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‘Self-Made Man’ statue to be reinstalled

Published: Saturday, Dec. 29, 2012 5:30 a.m. CDT • Updated: Saturday, Dec. 29, 2012 6:34 a.m. CDT

BATAVIA – The “Self-Made Man” statue that was damaged last year could be reinstalled on North River Street by spring.

Last week, the Batavia City Council approved a staff recommendation that the statue base be clad in the same granite that was used for North River Street. The city will get bids for the project, City Engineer Noel Basquin said.

Basquin had pushed for the base to be clad in granite. The statue’s sculptor also said using granite would enhance the piece and make it seem like it was more part of the street and permanent.

“As the ‘Self-Made Man’ statue is a prominent feature on River Street, the base needs to complement the statue,” Basquin said in a memo to aldermen. He said the statue could be reinstalled in spring before the grand opening celebration of the streetscape improvements along North River Street.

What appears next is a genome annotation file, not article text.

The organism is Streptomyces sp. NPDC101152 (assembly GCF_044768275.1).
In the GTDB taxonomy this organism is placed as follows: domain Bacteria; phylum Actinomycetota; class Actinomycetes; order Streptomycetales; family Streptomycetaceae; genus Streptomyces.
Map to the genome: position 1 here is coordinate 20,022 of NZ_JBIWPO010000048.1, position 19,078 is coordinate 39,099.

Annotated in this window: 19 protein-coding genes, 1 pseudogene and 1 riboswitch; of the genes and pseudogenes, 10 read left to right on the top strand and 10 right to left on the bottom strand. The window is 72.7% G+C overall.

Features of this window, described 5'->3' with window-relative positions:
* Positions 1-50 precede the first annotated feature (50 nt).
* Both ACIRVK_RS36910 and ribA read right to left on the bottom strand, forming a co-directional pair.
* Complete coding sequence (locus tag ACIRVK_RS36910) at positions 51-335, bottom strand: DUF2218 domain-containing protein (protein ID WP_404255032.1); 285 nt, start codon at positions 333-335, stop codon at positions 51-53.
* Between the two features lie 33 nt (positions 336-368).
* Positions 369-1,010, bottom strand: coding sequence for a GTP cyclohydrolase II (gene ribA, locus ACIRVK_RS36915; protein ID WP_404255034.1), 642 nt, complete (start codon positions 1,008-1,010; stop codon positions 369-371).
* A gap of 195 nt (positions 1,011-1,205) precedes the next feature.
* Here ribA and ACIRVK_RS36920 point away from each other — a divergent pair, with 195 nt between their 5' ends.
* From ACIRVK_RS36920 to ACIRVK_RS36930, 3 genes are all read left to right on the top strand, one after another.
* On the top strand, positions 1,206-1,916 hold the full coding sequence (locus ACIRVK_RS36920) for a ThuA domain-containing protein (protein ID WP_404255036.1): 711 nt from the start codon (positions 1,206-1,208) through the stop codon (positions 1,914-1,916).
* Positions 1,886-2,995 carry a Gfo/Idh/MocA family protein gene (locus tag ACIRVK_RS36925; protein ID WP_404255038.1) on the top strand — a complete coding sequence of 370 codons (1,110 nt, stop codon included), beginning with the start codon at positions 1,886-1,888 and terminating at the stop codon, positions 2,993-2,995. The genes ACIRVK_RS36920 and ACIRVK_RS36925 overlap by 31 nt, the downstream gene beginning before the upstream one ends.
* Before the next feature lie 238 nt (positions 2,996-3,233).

Sometime before 8:24 a.m. April 24, the “Self-Made Man” bronze sculpture was knocked off its pedestal at River and State streets in downtown Batavia. The 750-pound sculpture, which depicts a man carving himself out of stone, was donated to the city in 1996.

The three men charged in the vandalism of the city-owned statue in November 2011 – brothers Theodore R. Bittner and Thomas E. Bittner, both of Batavia, and Steve L. Piron of Sandwich – pleaded guilty to a misdemeanor charge of disorderly conduct for damaging the statue, but their attorney said it was an accident.

“They did not knock it over intentionally,” said their attorney, Cathy Cavins, at the time. “They were climbing it to take a photo. People have been climbing the statue for years. I think the foundation was improperly installed or it deteriorated. Their weight should not have been sufficient to knock it over.”

The three agreed to pay the city $4,900 for repair costs, along with $3,500 in police investigative costs and court costs.

Cavins said her clients had offered to pay for repairs after the incident.

“They want to see the statue back up so people can enjoy it,” Cavins said.

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